•   Progressive home exercise program
     •   Range of motion exercises
     •   Gentle electrical stimulation if needed (performed with internal rectal electrode)
     •   Biofeedback if needed (computerized device that teaches you to contract & relax your pelvic floor muscles)

Urge Incontinence

Urge incontinence is the involuntary loss of bladder control due to an overwhelming and sudden urge to urinate. It is often difficult to get to the bathroom before having an accident. Physical therapy treatment may include:

     •   Bladder diary
     •   Bladder retraining (learning to hold larger volumes of urine and increase time between
         bathroom trips)
     •   Dietary modifications
     •   Biofeedback
     •   Therapeutic exercises
     •   Gentle electrical stimulation if needed
     •   Relaxation techniques
     •   Manual therapy treatment for co-existing pain conditions

Fecal Incontinence

Fecal incontinence is the inability to control your bowel movements, causing stool (feces) to leak unexpectedly from your rectum. Also called bowel incontinence, fecal incontinence ranges from an occasional leakage of stool while passing gas to a complete loss of bowel control.

Muscle damage is involved in most cases of fecal incontinence. In women, this damage commonly occurs during childbirth. It's especially likely to happen in a difficult delivery that uses forceps or an episiotomy. An episiotomy is when a cut is made to enlarge the opening to the vagina before delivery. Muscle damage can also occur during rectal surgery such as surgery for hemorrhoids. It may also occur in people with inflammatory bowel disease, constipation or diarrhea.

People can often compensate for muscle weakness. Typically, incontinence develops later in life when muscles are growing weaker and the supporting structures in the pelvis are becoming loose.

Damage to the nerves that control the anal muscle or regulate rectal sensation is also a common cause of fecal incontinence. Nerve injury can occur in the following situations:

     •   During childbirth.
     •   With severe and prolonged straining for stool.
     •   With diseases such as diabetes, spinal cord tumors and multiple sclerosis.

Fecal incontinence may also be caused by a reduction in the elasticity of the rectum, which shortens the time between the sensation of the stool and the urgent need to have a bowel movement. Surgery or radiation injury can scar and stiffen the rectum. Inflammatory bowel disease can also make the rectum less elastic.

Because diarrhea is more difficult to control than formed stool, it is an added stress that can lead to fecal incontinence. Physical therapy treatment may include:

     •   Manual therapy treatment for co-existing pain conditions
     •   Bowel diary
     •   Biofeedback (computerized device that teaches you to contract & relax your pelvic floor
         muscles)
     •   Core stability program
     •   Relaxation techniques
     •   Patient education
     •   Progressive exercise home program
     •   Gentle electrical stimulation as needed (performed with internal vaginal electrode)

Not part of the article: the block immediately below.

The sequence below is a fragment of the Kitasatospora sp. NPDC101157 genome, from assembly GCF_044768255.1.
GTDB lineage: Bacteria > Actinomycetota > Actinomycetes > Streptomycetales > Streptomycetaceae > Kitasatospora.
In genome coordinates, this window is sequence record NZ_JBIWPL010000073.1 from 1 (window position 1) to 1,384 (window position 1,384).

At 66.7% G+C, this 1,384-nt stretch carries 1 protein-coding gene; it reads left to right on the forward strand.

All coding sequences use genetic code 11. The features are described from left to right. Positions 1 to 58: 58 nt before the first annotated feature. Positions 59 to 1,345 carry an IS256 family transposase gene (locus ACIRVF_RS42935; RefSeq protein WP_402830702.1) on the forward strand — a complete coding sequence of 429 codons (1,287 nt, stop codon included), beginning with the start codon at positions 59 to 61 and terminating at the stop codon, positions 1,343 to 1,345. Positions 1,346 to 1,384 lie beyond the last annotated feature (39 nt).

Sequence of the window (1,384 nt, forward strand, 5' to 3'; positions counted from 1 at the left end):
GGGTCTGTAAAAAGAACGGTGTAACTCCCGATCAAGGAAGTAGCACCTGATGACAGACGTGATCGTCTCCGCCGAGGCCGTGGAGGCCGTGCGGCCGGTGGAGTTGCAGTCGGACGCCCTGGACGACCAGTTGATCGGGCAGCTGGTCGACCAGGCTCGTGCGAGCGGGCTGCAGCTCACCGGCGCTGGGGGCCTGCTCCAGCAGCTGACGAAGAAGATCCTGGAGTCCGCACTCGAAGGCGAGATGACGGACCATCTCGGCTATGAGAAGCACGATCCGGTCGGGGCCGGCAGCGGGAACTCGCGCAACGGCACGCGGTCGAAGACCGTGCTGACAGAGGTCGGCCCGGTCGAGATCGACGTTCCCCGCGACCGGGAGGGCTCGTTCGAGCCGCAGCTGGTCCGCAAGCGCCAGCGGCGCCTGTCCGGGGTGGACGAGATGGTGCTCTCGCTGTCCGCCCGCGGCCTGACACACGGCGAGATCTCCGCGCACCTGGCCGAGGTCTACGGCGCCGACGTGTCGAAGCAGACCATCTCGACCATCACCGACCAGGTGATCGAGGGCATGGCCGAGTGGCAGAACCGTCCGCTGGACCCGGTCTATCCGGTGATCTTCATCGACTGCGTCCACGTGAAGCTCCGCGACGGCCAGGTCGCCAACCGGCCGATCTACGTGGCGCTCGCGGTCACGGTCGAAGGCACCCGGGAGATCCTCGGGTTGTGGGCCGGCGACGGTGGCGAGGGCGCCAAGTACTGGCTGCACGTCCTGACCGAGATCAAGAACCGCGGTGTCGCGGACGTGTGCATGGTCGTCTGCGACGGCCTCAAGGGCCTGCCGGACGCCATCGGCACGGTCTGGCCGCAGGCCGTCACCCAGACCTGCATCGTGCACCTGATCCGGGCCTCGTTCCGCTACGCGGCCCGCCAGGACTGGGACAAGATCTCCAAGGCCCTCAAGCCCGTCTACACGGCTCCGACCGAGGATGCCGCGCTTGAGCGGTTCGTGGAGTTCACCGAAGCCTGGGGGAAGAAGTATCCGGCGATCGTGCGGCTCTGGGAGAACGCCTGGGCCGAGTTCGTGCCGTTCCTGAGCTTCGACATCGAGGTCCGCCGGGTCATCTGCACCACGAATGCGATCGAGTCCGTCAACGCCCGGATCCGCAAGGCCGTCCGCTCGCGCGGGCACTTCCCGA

•   Dietary modifications

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Pregnancy/Postpartum

Pregnancy and new motherhood should be times of joy and promise - not pain. Fortunately, times have changed since your mother was pregnant: you don't have to live with pain or other problems related to pregnancy, delivery or recovery after the birth of your child.

That's because physical therapy has changed. Treatment is no longer just for joint problems; it's also a safe, proven, and widely prescribed treatment for pregnant women and new mothers. It promotes a far healthier, less stressful, more comfortable pregnancy that pays lasting dividends: an easier labor, a speedier recovery, and less likelihood of postpartum pain or incontinence (urine leakage).

There are a variety of pains that can arise during your pregnancy. Low back pain (LBP) is a common complaint that can easily and safely be treated by physical therapists that specialize in the care of pregnant women. It is well documented that the pelvic ligaments and joints have more laxity because of increased hormone secretion with pregnancy. We have seen at least a 50-70% decrease in pain within 3-5 physical therapy visits for sacroiliac joint dysfunction (SIJ). SIJ is a condition that is commonly mistaken for Low back pain (LBP).

Our postpartum rehabilitation program can be effective for those that have developed:
     •   Pain with intercourse because of a difficult delivery, episiotomy or tear
     •   Urinary or fecal incontinence
     •   Lingering low back/hip/groin pain, especially with carrying, lifting, holding your baby or with
         simple household chores
     •   Weak stomach muscles (abdominals) or when traditional situps or strength training don’t feel
         as effective as they used to
     •   Painful c-section scar
     •   Feeling of pelvic heaviness or your insides are going to fall out
     •   Abnormal feelings or sensations of the vulvar area
     •   On and off pains they do not seem to go away after 6-8 weeks.